New Colony vibe helps bring ‘Orville and Wilbur’ to life
By MARY HOULIHAN For Sun-Times Media June 11, 2014 6:20PM
Andy Hobgood is directing The New Colony’s “Orville and Wilbur Did It!” at Signal Ensemble Theatre. | Michael Schmidt/Sun-Times
‘Orville and Wilbur
When: Friday through July 20
Where: The New Colony at Signal Ensemble Theatre, 1802 W. Berenice
Info: (773) 413-0862;
Updated: July 13, 2014 3:42PM
The creation of “Orville and Wilbur Did It” was all about the process for playwright David Zellnik. Teaming up with The New Colony to develop the piece was definitely something new for the writer best know for the musical “Yank!,” a love song to ‘40s musicals, which had a successful Off-Broadway run in 2010.
New Colony’s process, which is all about collaboration, begins at the very inception of an idea for a new play. Zellnik thought this a fascinating way to work and was eager to play along with cast and director in creating the new comedy.
“I’m used to sitting alone in a room and trying to come up with lines and then imagining what these lines will sound like on stage,” says Zellnik, during a phone conversation from his home in New York’s theater district. “I’m used to collaborating on musicals but the work with New Colony was something I had never tried before.”
Zellnik had the idea for “Orville and Wilbur” rumbling around in his mind for years but could never quite figure out how to bring it to life. After he befriended New Colony artistic director Andrew Hobgood and learned about the theater he felt his ides could work well done in their method.
“Orville & Wilbur Did It” follows five 20-something actors and a stage manager as they travel across the country in a van performing a non-Equity, 58-city tour of a children’s musical about the Wright Brothers. The show features Alex Grelle, Evan Linder, Jessica London-Shields, Morgan McNaught, Josh Odor, Joey Romaine and Kevin Stangler; Hobgood directs.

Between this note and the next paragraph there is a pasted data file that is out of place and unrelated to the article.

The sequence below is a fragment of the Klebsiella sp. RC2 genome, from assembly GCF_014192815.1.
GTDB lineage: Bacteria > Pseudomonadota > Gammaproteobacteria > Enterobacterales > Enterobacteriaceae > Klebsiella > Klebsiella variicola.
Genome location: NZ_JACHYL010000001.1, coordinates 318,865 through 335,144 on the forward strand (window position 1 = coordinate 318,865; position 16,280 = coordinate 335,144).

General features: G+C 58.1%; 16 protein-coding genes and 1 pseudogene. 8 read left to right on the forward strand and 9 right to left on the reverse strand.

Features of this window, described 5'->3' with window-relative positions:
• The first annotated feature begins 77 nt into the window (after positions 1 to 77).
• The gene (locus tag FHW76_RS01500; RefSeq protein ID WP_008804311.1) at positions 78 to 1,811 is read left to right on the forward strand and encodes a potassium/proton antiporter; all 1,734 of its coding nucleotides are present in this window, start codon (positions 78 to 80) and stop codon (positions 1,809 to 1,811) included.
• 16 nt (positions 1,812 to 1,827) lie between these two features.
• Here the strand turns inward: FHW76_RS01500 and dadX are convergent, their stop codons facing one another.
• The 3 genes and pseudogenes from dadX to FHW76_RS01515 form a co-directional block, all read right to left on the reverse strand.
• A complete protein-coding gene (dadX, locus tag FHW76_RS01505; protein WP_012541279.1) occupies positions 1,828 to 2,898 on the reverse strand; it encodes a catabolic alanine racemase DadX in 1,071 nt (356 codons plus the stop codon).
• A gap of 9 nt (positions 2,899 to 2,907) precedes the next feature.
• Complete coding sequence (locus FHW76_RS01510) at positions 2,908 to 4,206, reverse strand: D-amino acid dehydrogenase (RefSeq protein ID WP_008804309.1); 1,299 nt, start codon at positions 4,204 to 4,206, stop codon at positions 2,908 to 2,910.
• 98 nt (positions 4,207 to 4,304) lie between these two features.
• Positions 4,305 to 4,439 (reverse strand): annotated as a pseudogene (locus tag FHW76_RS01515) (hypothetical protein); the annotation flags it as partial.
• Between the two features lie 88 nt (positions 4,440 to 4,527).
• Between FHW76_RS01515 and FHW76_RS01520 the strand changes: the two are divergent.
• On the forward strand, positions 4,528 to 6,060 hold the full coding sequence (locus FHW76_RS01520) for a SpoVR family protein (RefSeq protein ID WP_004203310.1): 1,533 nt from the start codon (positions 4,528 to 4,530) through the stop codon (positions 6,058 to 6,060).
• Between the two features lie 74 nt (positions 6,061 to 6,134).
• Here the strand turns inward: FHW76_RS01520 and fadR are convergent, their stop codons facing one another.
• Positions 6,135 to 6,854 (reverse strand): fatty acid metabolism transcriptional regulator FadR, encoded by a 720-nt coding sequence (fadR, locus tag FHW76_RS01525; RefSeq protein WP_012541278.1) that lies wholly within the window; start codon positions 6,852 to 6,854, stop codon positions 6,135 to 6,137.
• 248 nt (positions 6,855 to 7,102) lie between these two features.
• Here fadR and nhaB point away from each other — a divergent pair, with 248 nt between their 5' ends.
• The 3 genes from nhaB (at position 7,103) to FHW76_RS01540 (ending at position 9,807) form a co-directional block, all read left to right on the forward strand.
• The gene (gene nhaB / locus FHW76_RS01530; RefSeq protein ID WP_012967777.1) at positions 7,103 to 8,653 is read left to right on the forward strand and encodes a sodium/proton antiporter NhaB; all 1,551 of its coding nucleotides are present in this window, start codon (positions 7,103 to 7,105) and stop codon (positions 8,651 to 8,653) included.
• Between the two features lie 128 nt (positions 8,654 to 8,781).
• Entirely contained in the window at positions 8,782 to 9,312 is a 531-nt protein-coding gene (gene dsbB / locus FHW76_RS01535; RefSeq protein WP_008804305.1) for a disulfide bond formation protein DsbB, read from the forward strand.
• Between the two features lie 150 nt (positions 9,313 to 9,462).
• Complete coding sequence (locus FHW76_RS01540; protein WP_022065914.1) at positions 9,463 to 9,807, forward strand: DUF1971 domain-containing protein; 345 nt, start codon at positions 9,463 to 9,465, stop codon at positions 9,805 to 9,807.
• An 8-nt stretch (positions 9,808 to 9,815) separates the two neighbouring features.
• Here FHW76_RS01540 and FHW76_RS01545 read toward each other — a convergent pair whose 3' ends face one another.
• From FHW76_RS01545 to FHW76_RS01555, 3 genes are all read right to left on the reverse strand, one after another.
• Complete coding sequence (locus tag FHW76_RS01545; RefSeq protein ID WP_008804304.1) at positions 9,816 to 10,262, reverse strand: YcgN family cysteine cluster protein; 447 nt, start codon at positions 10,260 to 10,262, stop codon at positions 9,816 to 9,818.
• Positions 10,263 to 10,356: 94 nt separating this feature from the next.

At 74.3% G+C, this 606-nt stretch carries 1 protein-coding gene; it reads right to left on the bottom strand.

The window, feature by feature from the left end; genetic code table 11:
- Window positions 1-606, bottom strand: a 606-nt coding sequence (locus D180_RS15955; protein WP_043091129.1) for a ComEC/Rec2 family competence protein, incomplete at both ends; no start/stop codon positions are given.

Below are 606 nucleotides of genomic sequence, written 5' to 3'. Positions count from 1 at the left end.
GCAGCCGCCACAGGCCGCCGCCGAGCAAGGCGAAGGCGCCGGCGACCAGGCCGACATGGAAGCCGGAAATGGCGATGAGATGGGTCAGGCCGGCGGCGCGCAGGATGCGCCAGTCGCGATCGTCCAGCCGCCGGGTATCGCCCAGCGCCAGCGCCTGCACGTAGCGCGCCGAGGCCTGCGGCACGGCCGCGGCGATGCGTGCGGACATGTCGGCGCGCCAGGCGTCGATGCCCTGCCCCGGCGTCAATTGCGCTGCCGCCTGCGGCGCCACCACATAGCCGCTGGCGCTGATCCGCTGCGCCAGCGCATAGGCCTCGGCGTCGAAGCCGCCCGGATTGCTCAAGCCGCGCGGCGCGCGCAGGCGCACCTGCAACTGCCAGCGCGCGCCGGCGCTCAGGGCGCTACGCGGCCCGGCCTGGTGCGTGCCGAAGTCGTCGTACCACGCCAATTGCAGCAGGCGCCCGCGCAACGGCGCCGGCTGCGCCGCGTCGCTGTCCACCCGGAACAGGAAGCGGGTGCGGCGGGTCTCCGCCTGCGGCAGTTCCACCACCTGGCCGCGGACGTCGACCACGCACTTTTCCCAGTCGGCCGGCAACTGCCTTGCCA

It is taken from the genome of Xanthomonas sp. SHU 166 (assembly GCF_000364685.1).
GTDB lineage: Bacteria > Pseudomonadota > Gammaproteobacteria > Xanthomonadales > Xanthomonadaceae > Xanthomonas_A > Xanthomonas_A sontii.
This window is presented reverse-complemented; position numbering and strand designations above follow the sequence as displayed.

Years ago Zellnik and his brother, Joe, adapted Arthur Giron’s play “Flight” (also about the Wright Brothers) for the children’s touring company TheaterworksUSA calling their musical “First in Flight.”
“That show was pretty high quality and serious but the whole world of touring children’s theater did amuse me on some level,” Zellnik recalls. “Plus I would hear horror stories about life on the road from friends. I thought it could be fun to capture that energy of bitching and also the longing and hopes of this group of young people in the midst of a pretty surreal yet completely everyday occurrence which are these tours.”
The process began with Zellnik creating an arch for the show as well as character descriptions and sending all this to New Colony. Then he came to Chicago and worked directly with the cast and director building the characters and storyline through interviews, scene work and improv. After all this work, only then did Zellnik write a first draft.
“Writing for the specific actors was so interesting,” Zellnik says. “I could hear their voices in my head. The writing process became totally new for me.”
Zellnik is only the third playwright from outside the ensemble, and the first from outside Chicago, to work with New Colony. “He jumped right into it all,” Hobgood recalls. “His first draft was the funniest first draft I’ve ever read. For someone of his caliber to be interested in working with a Chicago storefront theater, well, that doesn’t happen every day.”
Zellnik also has several other projects in the works. He and his brother also are writing a new musical about Ruth Harkness, who in the ‘30s was the first to bring a giant panda from China to the United States. And a thriller “Hunters and Thieves” is ready for its first reading. Plus after he’s done with “Orville and Wilber,” Zellnik plans on heading to Berlin to start working on a new play that is “just an idea” at the moment.
Another reason Zellnik says he wanted to work with New Colony was his “Chicago envy.” He’s seen numerous Chicago show transfers to New York, including New Colony’s “5 Lesbians Eating a Quiche,” and knew there was “something great going on here.”
“New York has an image of being like an Olympic village where people from all over the world come to try and compete,” he says. “That can make for amazing theater but it can also mean it’s kind of the opposite of a community. It feels like there is a much stronger sense of support and community in Chicago where people nurture their own. For me, it’s been a fascinating first time experience.”